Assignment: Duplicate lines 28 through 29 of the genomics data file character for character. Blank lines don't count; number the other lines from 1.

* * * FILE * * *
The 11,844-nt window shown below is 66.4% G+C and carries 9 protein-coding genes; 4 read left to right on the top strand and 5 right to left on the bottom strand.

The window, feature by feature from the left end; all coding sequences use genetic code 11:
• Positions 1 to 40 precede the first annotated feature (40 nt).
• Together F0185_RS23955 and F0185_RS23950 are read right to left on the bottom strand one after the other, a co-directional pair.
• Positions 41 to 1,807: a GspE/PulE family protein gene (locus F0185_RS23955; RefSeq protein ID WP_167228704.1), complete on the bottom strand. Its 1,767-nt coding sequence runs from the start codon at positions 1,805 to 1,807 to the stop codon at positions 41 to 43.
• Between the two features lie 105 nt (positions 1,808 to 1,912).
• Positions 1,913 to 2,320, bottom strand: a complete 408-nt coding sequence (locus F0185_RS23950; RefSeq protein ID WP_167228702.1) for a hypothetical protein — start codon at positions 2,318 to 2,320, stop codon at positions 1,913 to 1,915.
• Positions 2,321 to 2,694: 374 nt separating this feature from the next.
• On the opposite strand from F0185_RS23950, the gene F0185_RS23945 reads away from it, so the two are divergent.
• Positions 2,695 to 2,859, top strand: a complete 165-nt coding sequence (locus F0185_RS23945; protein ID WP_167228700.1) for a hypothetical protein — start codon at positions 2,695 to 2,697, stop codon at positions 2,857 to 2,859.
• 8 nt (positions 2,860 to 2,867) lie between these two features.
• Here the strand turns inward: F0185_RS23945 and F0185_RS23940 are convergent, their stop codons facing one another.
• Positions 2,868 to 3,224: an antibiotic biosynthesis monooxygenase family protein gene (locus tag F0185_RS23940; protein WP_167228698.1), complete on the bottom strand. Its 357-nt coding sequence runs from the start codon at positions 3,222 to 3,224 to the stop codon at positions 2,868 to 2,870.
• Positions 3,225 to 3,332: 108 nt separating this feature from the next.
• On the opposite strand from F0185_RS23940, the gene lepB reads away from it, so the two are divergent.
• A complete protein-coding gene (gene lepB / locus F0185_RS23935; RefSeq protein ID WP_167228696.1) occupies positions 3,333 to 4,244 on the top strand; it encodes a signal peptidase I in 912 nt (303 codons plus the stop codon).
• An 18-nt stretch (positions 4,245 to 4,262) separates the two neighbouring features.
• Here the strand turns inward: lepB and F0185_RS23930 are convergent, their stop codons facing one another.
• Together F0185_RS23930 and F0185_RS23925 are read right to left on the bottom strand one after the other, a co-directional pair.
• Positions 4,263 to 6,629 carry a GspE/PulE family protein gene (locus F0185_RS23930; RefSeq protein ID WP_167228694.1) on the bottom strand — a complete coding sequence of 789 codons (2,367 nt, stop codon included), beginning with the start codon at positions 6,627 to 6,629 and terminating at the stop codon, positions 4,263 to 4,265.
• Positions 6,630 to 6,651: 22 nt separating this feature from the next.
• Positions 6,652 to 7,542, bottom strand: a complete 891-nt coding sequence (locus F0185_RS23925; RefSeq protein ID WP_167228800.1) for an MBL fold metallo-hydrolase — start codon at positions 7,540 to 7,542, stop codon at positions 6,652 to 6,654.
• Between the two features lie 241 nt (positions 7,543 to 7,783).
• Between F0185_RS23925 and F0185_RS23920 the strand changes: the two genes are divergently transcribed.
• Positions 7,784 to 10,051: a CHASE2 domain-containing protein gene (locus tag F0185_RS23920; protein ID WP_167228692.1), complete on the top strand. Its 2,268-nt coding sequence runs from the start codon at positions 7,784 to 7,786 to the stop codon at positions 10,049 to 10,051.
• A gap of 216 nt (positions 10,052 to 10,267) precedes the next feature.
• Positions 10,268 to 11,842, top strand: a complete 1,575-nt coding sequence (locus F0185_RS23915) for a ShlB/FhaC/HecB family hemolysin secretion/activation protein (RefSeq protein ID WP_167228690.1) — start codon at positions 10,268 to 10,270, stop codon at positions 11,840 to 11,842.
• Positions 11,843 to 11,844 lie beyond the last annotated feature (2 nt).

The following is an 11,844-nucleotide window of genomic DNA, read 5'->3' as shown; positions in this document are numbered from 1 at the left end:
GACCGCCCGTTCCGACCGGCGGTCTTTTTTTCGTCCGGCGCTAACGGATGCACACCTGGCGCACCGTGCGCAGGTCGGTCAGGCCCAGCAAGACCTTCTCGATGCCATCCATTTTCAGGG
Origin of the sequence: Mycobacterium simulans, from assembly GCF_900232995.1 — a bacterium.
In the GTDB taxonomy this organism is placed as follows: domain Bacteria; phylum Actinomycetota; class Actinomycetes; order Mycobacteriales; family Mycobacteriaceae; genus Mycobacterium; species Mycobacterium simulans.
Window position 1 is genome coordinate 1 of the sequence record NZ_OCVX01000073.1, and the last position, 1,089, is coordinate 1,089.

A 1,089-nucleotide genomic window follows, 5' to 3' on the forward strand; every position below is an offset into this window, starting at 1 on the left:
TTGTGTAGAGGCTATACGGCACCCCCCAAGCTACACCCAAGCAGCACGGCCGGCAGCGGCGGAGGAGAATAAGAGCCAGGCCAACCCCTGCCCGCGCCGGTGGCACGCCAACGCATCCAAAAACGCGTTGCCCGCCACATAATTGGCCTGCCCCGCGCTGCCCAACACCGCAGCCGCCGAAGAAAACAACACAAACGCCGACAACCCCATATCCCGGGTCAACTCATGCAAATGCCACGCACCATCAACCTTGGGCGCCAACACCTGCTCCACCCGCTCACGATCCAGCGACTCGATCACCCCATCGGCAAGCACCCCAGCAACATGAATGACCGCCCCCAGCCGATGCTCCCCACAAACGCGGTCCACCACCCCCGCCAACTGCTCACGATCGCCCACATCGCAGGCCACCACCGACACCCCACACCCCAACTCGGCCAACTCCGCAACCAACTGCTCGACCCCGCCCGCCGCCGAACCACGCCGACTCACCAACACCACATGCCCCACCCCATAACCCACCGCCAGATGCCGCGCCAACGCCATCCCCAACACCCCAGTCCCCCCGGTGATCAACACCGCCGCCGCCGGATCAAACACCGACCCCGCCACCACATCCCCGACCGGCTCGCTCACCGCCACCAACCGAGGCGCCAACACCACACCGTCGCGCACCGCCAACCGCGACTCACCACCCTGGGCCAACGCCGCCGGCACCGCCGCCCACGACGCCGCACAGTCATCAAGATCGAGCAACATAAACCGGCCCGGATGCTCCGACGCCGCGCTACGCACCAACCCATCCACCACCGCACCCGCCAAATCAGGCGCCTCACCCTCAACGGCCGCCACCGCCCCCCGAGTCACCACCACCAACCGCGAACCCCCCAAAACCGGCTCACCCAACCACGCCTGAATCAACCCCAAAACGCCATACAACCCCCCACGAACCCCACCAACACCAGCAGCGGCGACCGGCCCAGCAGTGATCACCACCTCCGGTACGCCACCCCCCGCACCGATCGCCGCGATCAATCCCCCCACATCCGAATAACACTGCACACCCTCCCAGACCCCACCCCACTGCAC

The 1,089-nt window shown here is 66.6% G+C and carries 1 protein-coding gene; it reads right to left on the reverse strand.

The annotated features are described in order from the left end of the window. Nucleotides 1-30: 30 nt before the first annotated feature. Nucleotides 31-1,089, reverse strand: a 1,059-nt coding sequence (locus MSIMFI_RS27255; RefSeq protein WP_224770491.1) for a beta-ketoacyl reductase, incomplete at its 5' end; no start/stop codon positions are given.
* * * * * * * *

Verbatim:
• Positions 11,843 to 11,844 lie beyond the last annotated feature (2 nt).

The following is an 11,844-nucleotide window of genomic DNA, read 5'->3' as shown; positions in this document are numbered from 1 at the left end: